top of page
  • Hamish Hart

Palm Royale (2024) Series Review

RATING: 6.5/10

POTENITAL is a peculiar thing, especially for television series, as it can either rise to the top and flourish or falter to the bottom and become wasted. Abe Sylvia's Palm Royale is on a slippery slope, beginning on a downward spiral, but possessing enough star power and interesting story beats to create an engaging narrative by the end of its ten episode mini-series.



Based on Juliet McDaniel's book Mr. and Mrs. American Pie, Palm Royale follows Maxine Simmons (Kristen Wiig) as she attempts to gain high society status at Palm Beach, Florida's most exclusive country club: the Palm Royale. But in order to reach the elusive upper status, Maxine will have to befriend a number of well-known members such as Dinah Donahue (Leslie Bibb) and Evelyn Rollins (Allison Janney).


Kristen Wiig, Alison Janney, Josh Lucas, Laura Dern, Ricky Martin; the series possesses an alluring cast, all of whom bring life to their eccentric and colourful characters. The only major problem with this is that none of them have had a proper chance to express their personalities in meaningful ways yet as the premiere episodes have been dedicated solely to flushing out Maxine's journey into the club; a journey that felt needlessly dragged out over an entire episode. This is just one of the few problems with adapting a story from page to screen that is less than 400 pages in length: lack of material. However, this doesn't mean the series can't build on the characters they've set up, especially with the inevitable murder of an unknown victim being set up in the pilot by the hands of an unknown assailant. And while this mystery is an interesting one, it certainly feels like its attempting to be a cheap version of Big Little Lies set in the 1960s.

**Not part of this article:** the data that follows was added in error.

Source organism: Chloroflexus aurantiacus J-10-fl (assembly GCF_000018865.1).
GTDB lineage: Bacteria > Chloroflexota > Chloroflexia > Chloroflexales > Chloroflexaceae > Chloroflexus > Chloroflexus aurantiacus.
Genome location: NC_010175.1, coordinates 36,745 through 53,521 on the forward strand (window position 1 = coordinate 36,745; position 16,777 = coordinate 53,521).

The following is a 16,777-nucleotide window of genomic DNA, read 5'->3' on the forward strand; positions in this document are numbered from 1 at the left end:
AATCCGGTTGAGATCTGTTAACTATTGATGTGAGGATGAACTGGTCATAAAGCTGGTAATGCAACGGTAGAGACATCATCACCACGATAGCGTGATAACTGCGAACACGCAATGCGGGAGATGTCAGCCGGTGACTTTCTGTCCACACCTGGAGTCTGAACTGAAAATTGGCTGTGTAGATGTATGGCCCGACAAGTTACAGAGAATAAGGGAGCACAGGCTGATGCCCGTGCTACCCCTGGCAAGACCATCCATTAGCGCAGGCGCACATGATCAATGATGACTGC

The costume and set design is impressive for the tone and setting they are going for, with the scenes and characters feeling ripped right out of the era. Laura Dern's female rights activist character of Linda Shaw and Josh Lucas' air pilot persona of Douglas Simmons, in particular, emphasise the quality of costume design more than any other due to the accuracy. Of course this is also aided by the performances both of them give as well. Dern and Simmons stand out as the two highlights of the series so far, with Ricky Martin's Robert having all the potential to become the series frontrunner when he becomes more prominent in the plot. This does raise a concerning question: why aren't I talking about Kristen Wiig's lead character of Maxine so much? Well, that's because she isn't all that likeable of a lead (so far, at least). Despite Wiig giving it her all, the writing given to her character isn't doing her any favours, and while this may become a none-factor with added backstory, her persona at the moment is unlikeable and downright petty, giving the audience little to no reason to care about her struggle. And yet again, another reason why such a short story works better on paper and not screen.


Palm Royale has all the potential to be a charming drama set in the cultural decade, but its sluggish pace in the pilot episodes holds the series back, making it difficult for newcomers to give Apple TV's latest show a proper chance. And it's a real shame too as the show looks like its only getting better from here because if it somehow gets worse... oh boy.



Comments


About Me

Hamish newsheadshot_edited.jpg

Born in Longreach in Central West Queensland, I have undertaken a number of prominent roles across the region such as Journalist and Digital Media for The Longreach Leader, as well as appearing on critically-acclaimed radio stations ABC Western Queensland and 4LG and West FM to discuss all things film.

Posts Archive

bottom of page